The highs and lows of a long week for casualty recorders

From advocacy breakthroughs at the UN to the devastating death of one of our own, it has been an intense week for the casualty recording community and our allies.

Every Casualty Counts’ Advocacy Director Rachel Taylor, shares her thoughts on the events as they happened.

Casualty recorders are human rights defenders

This week, at the Human Rights Council’s 53rd session, the Office of the High Commissioner for Human Rights (OHCHR) presented its report on the impact of casualty recording on the promotion and protection of human rights (A/HRC/53/48). The report was requested by the Council in a resolution adopted at its 50th session, following intense advocacy by Every Casualty Counts and a core group of supportive states. We and our Casualty Recorders Network members contributed extensively to the report drafting process and we were pleased to find it received almost universal support from states participating in the meeting. (Copies of states’ remarks and OHCHR’s presentation are available online, as are ECC’s statements.)

We have long campaigned for casualty recording to be recognised as a human rights obligation of states, and not only a matter for humanitarian law. Earlier this year, we published ‘Casualty Recording in Human Rights and Humanitarian Law’, a report which emphasises the numerous provisions in both international and regional human rights instruments which detail states’ casualty recording obligations. Notably, during last year’s negotiations on the resolution mandating OHCHR’s report, several states had expressed doubts about the positioning of casualty recording within the human rights agenda. Some argued that this was an issue of international humanitarian law, which should be addressed in humanitarian fora or the Security Council. However, when the report was presented this week only one state – Venezuela – repeated this objection. (Venezuela’s hostility to addressing casualty recording at the Human Rights Council may have been influenced by the fact that Venezuela is currently subject, against its consent, to a Human Rights Council fact-finding mission into widespread human rights violations, including unlawful killings and enforced disappearances.)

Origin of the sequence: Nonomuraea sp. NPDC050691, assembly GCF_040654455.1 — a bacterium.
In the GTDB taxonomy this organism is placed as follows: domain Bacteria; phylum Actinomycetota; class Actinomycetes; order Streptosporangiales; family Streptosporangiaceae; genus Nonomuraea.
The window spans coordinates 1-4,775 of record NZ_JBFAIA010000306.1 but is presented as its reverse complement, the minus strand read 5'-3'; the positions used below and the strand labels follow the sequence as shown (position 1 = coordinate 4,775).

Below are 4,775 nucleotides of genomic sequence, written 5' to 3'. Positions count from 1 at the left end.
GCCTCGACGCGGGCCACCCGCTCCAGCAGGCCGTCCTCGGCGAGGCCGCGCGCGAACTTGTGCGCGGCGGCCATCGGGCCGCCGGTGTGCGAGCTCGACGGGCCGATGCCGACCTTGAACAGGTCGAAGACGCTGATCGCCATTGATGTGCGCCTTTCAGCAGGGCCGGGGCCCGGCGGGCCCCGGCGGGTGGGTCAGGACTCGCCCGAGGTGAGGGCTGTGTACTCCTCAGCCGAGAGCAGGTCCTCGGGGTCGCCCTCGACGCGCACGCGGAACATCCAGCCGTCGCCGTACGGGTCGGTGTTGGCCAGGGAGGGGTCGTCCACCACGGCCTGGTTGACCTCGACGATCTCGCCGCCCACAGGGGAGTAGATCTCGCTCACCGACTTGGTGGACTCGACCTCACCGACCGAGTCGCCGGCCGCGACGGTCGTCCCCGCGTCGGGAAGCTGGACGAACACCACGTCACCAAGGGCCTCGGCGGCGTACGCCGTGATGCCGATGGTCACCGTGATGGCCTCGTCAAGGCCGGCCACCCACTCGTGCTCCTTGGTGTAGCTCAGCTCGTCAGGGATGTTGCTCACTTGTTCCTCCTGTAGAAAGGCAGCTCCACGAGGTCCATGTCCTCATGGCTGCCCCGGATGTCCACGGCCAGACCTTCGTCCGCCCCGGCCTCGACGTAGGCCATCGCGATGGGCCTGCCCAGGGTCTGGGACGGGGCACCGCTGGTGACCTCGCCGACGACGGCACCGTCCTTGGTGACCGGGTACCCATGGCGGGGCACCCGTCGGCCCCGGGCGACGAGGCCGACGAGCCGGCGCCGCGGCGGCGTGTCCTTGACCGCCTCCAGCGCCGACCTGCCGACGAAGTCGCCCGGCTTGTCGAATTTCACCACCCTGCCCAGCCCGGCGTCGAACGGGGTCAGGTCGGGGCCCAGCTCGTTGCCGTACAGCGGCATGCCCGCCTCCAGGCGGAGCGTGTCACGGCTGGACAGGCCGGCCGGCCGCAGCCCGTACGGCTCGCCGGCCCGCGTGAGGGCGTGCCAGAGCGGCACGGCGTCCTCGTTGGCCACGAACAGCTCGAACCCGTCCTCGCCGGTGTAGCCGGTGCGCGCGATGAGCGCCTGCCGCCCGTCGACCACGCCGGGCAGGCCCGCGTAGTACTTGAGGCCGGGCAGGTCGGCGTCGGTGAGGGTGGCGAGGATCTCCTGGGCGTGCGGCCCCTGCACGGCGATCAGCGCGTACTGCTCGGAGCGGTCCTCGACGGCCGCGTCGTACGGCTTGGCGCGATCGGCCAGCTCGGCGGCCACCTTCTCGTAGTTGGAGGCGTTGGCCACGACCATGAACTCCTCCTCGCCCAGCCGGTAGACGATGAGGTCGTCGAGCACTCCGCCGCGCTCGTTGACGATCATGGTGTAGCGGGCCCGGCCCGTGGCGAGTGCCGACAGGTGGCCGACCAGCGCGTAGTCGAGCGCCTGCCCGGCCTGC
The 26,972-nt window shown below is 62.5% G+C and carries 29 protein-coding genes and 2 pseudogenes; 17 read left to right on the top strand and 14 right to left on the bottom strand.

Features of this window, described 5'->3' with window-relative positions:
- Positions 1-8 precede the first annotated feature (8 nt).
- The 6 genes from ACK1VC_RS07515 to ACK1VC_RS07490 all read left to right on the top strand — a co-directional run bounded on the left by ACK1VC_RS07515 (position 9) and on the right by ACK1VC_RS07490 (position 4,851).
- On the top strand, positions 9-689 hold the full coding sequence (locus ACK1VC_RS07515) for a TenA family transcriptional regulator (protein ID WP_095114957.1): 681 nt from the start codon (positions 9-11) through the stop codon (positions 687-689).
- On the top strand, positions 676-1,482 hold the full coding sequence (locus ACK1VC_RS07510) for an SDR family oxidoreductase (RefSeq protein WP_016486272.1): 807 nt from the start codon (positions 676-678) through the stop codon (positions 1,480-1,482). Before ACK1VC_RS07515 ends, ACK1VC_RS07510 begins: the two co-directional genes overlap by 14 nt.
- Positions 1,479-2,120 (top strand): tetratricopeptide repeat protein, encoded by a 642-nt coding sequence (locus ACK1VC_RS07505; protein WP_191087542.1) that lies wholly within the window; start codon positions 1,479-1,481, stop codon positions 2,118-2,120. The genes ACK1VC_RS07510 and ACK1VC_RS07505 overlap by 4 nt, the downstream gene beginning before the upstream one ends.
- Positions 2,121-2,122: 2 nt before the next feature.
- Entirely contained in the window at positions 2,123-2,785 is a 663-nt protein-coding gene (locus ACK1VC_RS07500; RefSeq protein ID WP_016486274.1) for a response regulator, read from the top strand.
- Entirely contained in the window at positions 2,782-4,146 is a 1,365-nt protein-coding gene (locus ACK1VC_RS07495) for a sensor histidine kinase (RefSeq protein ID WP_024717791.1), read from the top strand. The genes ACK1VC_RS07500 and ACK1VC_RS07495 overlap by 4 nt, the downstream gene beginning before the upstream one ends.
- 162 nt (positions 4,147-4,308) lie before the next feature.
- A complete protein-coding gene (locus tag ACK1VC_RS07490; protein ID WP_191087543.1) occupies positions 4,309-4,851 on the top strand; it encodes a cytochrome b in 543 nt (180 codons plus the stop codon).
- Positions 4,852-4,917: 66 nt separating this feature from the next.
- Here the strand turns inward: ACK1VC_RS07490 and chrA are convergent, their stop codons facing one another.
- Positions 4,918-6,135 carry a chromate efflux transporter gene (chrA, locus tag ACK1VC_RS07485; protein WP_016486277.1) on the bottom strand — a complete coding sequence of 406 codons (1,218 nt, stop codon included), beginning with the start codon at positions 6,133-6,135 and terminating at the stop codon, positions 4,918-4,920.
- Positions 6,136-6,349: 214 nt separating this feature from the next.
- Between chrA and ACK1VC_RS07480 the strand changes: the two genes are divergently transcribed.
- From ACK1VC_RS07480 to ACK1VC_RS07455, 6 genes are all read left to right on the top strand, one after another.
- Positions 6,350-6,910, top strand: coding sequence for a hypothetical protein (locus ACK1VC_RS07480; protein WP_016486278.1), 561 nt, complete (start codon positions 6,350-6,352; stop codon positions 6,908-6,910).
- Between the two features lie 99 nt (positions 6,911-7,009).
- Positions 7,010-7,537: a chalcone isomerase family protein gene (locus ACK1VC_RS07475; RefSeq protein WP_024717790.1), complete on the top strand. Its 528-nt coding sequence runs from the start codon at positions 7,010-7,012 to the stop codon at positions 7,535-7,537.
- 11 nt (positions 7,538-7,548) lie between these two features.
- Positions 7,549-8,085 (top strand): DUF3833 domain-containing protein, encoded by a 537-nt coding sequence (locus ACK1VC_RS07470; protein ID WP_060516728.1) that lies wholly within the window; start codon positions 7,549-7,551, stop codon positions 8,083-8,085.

Answers for Syrian families

Several states, including delegations from the Middle East, Latin America and Eastern Europe regional groups spoke supportively on the importance of casualty recording with a passion arising from painful national experience. The US delegation encouraged all violence-affected states to develop national casualty recording systems, and raised the possibility of developing an international casualty recording mechanism. This suggestion reflects favourably on the continued evolution within the US military and government of national policy on casualty tracking by its armed forces. It was also likely inspired, at least in part, by the successful adoption last week of a General Assembly resolution mandating the creation of a new, independent institution ‘to clarify the fate and whereabouts of all missing persons’ in the Syrian Arab Republic. Since the conflict began in 2011, tens of thousands of people have been forcibly disappeared or gone missing, in addition to the hundreds of thousands known to have died. Relatives of the missing have campaigned for more than a decade for the right to know the fate of their loved ones.